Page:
Sally Jenkins of the Washington Post writes that the difference between a average team and an elite one is whether the team has an elite quarterback.
“Elite” is defined as a quarterback who completes 60% of his passes, can throw for 4,000 yards in a season, and has fourth-quarter comeback ability.
Which begs the question: is Grossman capable of being elite? According to Jenkins, he already meets some of the criteria. He’s completing 59.6 percent of his passes and averaging 282 yards a game, on pace to exceed 4,000, and he has led a team to a Super Bowl. But he dropped the ball Monday night in the loss to the Cowboys when his team needed him most.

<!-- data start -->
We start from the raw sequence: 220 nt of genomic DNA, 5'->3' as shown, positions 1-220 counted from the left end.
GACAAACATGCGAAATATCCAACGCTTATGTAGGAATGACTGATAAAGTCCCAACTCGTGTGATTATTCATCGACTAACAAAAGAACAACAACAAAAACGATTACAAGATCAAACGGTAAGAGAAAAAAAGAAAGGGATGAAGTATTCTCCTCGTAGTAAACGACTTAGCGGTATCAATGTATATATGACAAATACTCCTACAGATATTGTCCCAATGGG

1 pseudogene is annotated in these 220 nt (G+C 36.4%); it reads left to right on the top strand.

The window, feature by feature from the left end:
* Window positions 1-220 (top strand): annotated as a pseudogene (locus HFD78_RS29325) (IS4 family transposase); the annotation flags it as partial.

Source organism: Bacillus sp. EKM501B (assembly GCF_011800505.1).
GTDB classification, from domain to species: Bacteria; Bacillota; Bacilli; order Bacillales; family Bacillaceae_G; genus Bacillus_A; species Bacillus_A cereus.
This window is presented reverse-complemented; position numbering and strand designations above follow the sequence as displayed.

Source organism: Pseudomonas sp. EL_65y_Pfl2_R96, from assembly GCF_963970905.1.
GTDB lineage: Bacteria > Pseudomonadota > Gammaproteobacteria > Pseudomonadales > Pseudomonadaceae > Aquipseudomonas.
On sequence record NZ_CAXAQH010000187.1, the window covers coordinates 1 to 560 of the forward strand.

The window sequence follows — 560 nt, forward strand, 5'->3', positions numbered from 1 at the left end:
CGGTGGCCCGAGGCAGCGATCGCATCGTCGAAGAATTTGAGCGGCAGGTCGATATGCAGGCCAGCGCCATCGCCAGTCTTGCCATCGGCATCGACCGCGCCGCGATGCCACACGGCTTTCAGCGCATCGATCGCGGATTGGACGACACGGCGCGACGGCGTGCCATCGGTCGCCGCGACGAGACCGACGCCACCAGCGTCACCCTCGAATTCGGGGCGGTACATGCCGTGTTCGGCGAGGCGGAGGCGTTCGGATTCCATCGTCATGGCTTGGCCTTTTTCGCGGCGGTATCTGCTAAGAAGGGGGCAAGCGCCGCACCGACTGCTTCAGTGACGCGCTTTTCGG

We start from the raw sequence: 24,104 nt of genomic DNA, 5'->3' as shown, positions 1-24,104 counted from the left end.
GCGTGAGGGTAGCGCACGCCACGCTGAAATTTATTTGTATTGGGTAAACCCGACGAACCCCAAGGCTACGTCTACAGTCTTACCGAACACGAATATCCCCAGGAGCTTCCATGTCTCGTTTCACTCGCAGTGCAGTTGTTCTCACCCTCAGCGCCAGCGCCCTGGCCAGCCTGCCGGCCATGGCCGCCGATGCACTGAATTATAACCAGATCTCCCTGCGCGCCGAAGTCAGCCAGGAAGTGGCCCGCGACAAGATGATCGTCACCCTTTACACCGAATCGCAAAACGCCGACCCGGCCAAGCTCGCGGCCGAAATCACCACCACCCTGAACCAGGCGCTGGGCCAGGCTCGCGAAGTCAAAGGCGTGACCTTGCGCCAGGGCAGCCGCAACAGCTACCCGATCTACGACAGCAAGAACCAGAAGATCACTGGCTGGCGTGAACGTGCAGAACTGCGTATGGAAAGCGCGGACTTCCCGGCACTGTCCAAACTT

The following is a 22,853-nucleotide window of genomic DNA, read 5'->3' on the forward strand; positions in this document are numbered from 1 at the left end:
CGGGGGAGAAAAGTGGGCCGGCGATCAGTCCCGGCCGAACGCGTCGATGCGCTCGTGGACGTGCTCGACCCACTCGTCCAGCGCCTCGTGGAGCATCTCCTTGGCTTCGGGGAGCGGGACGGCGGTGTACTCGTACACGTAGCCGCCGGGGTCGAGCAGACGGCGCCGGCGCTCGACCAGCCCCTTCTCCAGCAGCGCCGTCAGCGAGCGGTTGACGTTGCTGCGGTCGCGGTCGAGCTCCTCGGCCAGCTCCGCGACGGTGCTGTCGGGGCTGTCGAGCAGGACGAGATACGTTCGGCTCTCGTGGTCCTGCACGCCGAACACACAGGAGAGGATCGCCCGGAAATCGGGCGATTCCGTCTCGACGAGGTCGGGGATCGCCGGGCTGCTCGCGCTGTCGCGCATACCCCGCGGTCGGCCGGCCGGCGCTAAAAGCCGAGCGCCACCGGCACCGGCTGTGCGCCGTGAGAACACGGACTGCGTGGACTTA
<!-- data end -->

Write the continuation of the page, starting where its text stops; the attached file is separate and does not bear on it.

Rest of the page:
He can start the transformation today by going on a diet.
He needs to lose weight, as he admits — and this is not a trivial point.
If Grossman has an inherent limitation, it’s his lack of mobility. He said of his final snap against the Cowboys, “I wanted to try to make a play, I thought I could slide and get it to Santana” Moss. But it’s pretty hard to extend a play with your legs carrying 10 extra pounds of fat: Anthony Spencer ran him down from behind like a pigeon. Also, it sends a bad message. He’s the one guy left in the Redskins’ locker room who looks anything other than hungrily lean.